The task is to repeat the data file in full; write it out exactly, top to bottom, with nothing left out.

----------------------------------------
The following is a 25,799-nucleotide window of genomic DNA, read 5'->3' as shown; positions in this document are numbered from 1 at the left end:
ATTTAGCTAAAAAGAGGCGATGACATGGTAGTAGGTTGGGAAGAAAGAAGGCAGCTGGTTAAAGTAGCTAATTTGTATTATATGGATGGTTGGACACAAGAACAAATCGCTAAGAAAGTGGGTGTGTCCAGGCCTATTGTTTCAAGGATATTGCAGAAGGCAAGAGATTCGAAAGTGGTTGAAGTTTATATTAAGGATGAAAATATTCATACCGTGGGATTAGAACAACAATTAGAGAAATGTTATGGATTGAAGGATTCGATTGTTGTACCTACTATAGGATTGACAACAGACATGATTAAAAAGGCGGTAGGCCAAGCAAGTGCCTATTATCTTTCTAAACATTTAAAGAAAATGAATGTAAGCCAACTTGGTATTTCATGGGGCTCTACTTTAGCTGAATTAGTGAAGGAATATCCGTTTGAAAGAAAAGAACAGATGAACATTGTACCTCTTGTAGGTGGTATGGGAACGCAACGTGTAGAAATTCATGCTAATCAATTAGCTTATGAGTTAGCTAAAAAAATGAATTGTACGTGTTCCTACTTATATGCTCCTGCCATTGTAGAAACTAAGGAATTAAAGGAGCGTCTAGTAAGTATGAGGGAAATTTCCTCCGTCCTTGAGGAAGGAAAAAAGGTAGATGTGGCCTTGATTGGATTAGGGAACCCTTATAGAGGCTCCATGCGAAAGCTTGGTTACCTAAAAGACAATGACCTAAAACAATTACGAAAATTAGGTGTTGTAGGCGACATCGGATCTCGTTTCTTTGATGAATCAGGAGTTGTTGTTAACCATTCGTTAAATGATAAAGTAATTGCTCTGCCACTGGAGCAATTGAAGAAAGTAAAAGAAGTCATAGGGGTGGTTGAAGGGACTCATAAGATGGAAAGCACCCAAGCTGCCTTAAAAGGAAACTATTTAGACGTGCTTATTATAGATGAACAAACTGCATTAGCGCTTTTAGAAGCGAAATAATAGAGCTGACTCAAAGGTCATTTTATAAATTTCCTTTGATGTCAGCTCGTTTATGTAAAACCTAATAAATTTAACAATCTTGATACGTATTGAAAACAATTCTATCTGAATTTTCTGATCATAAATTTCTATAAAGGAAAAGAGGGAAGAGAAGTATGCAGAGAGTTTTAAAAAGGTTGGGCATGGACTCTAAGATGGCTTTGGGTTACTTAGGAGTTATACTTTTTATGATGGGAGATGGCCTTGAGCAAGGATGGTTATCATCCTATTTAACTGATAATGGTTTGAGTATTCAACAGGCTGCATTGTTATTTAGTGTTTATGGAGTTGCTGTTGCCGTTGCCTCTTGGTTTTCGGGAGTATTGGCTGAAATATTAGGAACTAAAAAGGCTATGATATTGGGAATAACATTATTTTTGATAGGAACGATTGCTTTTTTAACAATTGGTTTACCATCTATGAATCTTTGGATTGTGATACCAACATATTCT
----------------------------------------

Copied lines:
The following is a 25,799-nucleotide window of genomic DNA, read 5'->3' as shown; positions in this document are numbered from 1 at the left end:
ATTTAGCTAAAAAGAGGCGATGACATGGTAGTAGGTTGGGAAGAAAGAAGGCAGCTGGTTAAAGTAGCTAATTTGTATTATATGGATGGTTGGACACAAGAACAAATCGCTAAGAAAGTGGGTGTGTCCAGGCCTATTGTTTCAAGGATATTGCAGAAGGCAAGAGATTCGAAAGTGGTTGAAGTTTATATTAAGGATGAAAATATTCATACCGTGGGATTAGAACAACAATTAGAGAAATGTTATGGATTGAAGGATTCGATTGTTGTACCTACTATAGGATTGACAACAGACATGATTAAAAAGGCGGTAGGCCAAGCAAGTGCCTATTATCTTTCTAAACATTTAAAGAAAATGAATGTAAGCCAACTTGGTATTTCATGGGGCTCTACTTTAGCTGAATTAGTGAAGGAATATCCGTTTGAAAGAAAAGAACAGATGAACATTGTACCTCTTGTAGGTGGTATGGGAACGCAACGTGTAGAAATTCATGCTAATCAATTAGCTTATGAGTTAGCTAAAAAAATGAATTGTACGTGTTCCTACTTATATGCTCCTGCCATTGTAGAAACTAAGGAATTAAAGGAGCGTCTAGTAAGTATGAGGGAAATTTCCTCCGTCCTTGAGGAAGGAAAAAAGGTAGATGTGGCCTTGATTGGATTAGGGAACCCTTATAGAGGCTCCATGCGAAAGCTTGGTTACCTAAAAGACAATGACCTAAAACAATTACGAAAATTAGGTGTTGTAGGCGACATCGGATCTCGTTTCTTTGATGAATCAGGAGTTGTTGTTAACCATTCGTTAAATGATAAAGTAATTGCTCTGCCACTGGAGCAATTGAAGAAAGTAAAAGAAGTCATAGGGGTGGTTGAAGGGACTCATAAGATGGAAAGCACCCAAGCTGCCTTAAAAGGAAACTATTTAGACGTGCTTATTATAGATGAACAAACTGCATTAGCGCTTTTAGAAGCGAAATAATAGAGCTGACTCAAAGGTCATTTTATAAATTTCCTTTGATGTCAGCTCGTTTATGTAAAACCTAATAAATTTAACAATCTTGATACGTATTGAAAACAATTCTATCTGAATTTTCTGATCATAAATTTCTATAAAGGAAAAGAGGGAAGAGAAGTATGCAGAGAGTTTTAAAAAGGTTGGGCATGGACTCTAAGATGGCTTTGGGTTACTTAGGAGTTATACTTTTTATGATGGGAGATGGCCTTGAGCAAGGATGGTTATCATCCTATTTAACTGATAATGGTTTGAGTATTCAACAGGCTGCATTGTTATTTAGTGTTTATGGAGTTGCTGTTGCCGTTGCCTCTTGGTTTTCGGGAGTATTGGCTGAAATATTAGGAACTAAAAAGGCTATGATATTGGGAATAACATTATTTTTGATAGGAACGATTGCTTTTTTAACAATTGGTTTACCATCTATGAATCTTTGGATTGTGATACCAACATATTCT